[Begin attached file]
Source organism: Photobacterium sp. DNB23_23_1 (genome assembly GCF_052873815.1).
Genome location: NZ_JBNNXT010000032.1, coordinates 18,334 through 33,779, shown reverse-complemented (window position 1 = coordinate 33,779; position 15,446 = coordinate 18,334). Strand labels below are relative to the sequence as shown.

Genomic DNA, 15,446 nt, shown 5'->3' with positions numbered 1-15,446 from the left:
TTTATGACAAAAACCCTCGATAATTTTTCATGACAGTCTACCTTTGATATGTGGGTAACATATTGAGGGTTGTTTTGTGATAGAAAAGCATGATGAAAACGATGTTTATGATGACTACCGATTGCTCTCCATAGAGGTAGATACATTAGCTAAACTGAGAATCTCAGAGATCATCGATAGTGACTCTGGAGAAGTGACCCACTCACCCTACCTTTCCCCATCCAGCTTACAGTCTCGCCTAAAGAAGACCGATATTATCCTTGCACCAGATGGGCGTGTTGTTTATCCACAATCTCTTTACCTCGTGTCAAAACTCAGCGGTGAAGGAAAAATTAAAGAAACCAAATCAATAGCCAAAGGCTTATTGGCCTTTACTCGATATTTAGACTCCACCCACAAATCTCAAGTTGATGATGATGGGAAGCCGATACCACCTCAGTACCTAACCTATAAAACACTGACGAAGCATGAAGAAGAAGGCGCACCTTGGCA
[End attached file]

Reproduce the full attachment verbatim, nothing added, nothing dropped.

Source organism: Photobacterium sp. DNB23_23_1 (genome assembly GCF_052873815.1).
Genome location: NZ_JBNNXT010000032.1, coordinates 18,334 through 33,779, shown reverse-complemented (window position 1 = coordinate 33,779; position 15,446 = coordinate 18,334). Strand labels below are relative to the sequence as shown.

Genomic DNA, 15,446 nt, shown 5'->3' with positions numbered 1-15,446 from the left:
TTTATGACAAAAACCCTCGATAATTTTTCATGACAGTCTACCTTTGATATGTGGGTAACATATTGAGGGTTGTTTTGTGATAGAAAAGCATGATGAAAACGATGTTTATGATGACTACCGATTGCTCTCCATAGAGGTAGATACATTAGCTAAACTGAGAATCTCAGAGATCATCGATAGTGACTCTGGAGAAGTGACCCACTCACCCTACCTTTCCCCATCCAGCTTACAGTCTCGCCTAAAGAAGACCGATATTATCCTTGCACCAGATGGGCGTGTTGTTTATCCACAATCTCTTTACCTCGTGTCAAAACTCAGCGGTGAAGGAAAAATTAAAGAAACCAAATCAATAGCCAAAGGCTTATTGGCCTTTACTCGATATTTAGACTCCACCCACAAATCTCAAGTTGATGATGATGGGAAGCCGATACCACCTCAGTACCTAACCTATAAAACACTGACGAAGCATGAAGAAGAAGGCGCACCTTGGCA